The Supreme Court is all set to go into an affidavit filed by the environment ministry October 2020 on the use of so-called green and improved fireworks — hearing a case that could well decide whether this Diwali will see fireworks.
What’s the issue?
The Ministry of Environment, Forests and Climate Change (MoEFCC) has informed the court that a lot of research and development has gone into this field following the court’s October 2018 judgment. It urged the court to consider the various proposals and formulations on green/improved crackers that the ministry has come up with in its affidavit filed before the court in October 2020.
The court’s October 23, 2018 judgment banned the sale and production of firecrackers in Delhi-NCR and regulated the use of firecrackers across the country.
- Barium-based firecrackers were specifically banned.
- Online sale of firecrackers has been completely banned.
The verdict had come in response to a plea seeking a ban on manufacturing and sale of firecrackers across the country to curb air pollution.
Recent observations made by the Supreme Court on the use of firecrackers:
- The Supreme Court said it cannot infringe the right to life of other citizens “under the guise of employment of few” while considering a ban on firecrackers.
- Have to strike a balance between employment, unemployment and right to life.
How do firecrackers work?
Firecrackers use fuel and oxidisers to produce a combustion reaction, and the resulting explosion spreads the material in a superheated state. The metal salts in the explosive mix get ‘excited’ and emit light.
What is the controversy?
Metals in the mix, which have a varying arrangement of electrons in shells outside their nucleus, produce different wavelengths of light in this reaction, generating spectacular colours. But as many studies show, the burning of firecrackers is an unusual and peak source of pollution, made up of particles and gases.
- One study in Milan, Italy, quantified the increase in the levels of several elements in the air in one hour as 120 times for Strontium, 22 times for Magnesium, 12 times for Barium, 11 times for Potassium and six times for Copper.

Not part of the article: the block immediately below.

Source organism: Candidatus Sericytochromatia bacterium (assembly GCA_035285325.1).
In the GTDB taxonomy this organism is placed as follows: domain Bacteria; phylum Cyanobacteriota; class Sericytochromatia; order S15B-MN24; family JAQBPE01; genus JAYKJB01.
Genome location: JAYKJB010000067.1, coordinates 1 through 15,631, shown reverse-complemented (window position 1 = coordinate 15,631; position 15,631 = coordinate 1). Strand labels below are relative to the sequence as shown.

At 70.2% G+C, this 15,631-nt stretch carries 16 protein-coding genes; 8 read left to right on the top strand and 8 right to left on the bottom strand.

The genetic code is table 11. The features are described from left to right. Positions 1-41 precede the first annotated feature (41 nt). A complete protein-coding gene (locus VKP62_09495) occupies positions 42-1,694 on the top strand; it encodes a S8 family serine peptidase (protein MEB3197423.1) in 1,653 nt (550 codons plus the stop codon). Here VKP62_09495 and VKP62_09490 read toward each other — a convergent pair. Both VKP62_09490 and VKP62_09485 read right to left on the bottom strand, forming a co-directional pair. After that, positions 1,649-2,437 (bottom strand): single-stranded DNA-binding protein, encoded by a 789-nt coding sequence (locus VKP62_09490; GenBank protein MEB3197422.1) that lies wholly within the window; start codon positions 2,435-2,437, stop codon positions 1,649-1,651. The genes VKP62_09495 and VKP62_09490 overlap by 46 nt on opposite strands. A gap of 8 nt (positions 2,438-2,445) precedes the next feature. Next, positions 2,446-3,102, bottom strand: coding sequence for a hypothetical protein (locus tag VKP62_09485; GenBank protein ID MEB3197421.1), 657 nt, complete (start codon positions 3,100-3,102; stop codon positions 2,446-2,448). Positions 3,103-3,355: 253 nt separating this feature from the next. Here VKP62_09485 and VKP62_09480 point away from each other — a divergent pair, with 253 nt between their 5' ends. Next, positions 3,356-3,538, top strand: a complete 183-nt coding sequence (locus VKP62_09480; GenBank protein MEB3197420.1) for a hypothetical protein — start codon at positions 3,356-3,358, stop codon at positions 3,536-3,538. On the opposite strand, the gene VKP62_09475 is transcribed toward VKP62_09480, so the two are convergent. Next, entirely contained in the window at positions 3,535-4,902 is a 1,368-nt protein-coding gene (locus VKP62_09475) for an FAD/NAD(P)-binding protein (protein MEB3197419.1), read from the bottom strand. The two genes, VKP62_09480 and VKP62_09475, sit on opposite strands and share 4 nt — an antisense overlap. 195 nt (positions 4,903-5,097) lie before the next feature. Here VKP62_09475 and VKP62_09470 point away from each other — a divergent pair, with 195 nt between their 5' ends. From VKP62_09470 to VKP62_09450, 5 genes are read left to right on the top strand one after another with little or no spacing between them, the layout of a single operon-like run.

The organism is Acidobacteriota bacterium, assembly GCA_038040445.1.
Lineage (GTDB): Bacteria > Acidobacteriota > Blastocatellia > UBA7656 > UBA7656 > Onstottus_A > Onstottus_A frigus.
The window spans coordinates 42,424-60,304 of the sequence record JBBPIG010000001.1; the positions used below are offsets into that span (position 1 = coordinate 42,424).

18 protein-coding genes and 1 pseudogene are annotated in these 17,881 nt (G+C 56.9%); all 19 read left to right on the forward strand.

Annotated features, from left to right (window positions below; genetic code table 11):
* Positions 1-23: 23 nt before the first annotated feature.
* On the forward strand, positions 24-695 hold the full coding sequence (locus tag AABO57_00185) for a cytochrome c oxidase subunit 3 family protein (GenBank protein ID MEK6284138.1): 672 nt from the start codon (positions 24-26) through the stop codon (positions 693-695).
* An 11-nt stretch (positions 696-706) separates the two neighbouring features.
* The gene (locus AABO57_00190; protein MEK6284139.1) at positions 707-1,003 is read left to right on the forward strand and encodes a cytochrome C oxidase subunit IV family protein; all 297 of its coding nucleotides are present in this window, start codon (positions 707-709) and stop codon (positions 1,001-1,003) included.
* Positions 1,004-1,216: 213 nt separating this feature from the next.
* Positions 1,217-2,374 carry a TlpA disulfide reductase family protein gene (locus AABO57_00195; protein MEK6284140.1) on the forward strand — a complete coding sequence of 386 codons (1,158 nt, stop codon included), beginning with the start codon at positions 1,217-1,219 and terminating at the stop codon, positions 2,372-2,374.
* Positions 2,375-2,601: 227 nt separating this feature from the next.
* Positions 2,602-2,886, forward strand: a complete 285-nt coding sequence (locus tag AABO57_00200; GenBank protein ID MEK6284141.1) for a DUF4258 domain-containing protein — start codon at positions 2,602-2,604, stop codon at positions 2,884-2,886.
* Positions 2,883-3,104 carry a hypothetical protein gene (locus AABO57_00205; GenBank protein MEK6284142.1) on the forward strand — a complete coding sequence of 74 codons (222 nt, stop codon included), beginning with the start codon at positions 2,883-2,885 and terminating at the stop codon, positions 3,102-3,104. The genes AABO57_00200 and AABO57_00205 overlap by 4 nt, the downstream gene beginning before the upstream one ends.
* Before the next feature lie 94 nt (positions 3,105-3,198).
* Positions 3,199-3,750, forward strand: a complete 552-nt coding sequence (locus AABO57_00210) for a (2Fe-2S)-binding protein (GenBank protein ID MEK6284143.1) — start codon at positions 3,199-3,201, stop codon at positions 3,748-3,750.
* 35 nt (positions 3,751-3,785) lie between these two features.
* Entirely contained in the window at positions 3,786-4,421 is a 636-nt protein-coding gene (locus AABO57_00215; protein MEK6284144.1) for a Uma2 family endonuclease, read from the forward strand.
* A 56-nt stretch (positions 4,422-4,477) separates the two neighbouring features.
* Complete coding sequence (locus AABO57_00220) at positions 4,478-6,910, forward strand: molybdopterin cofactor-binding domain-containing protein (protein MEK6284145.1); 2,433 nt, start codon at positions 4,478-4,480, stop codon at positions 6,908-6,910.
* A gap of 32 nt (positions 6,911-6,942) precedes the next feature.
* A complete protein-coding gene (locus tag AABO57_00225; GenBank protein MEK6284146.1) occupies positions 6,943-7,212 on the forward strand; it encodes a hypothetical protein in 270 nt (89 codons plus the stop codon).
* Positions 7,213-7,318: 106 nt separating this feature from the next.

- The Central Pollution Control Board conducted a study in Delhi in 2016, and found that the levels of Aluminium, Barium, Potassium, Sulphur, Iron and Strontium rose sharply on Deepavali night, from low to extremely high.
- Similar episodic spikes have been recorded in China and the U.K. Pollution from firecrackers affects the health of people and animals, and aggravates the already poor ambient air quality in Indian cities.
This has resulted in litigation calling for a total ban on firecrackers, and court orders to restrict the type of chemicals used as well as their volume. Many crackers also violate legal limits on sound.
Can green crackers make a difference?
The Council of Scientific and Industrial Research, through its National Environmental Engineering Research Institute (CSIR-NEERI), Nagpur, has come out with firecrackers that have “reduced emission light and sound” and 30% less particulate matter using Potassium Nitrate as oxidant.
- These crackers are named Safe Water Releaser, which minimises Potassium Nitrate and Sulphur use, but matches the sound intensity of conventional crackers, Safe Minimal Aluminium , where Aluminium use is low and Safe Thermite Crackers with low Sulphur and Potassium Nitrate.
Need of the hour:
While deciding on a ban on firecrackers, it is imperative to take into account the fundamental right of livelihood of firecracker manufacturers and the right to health of over 1.3 billion people of the country.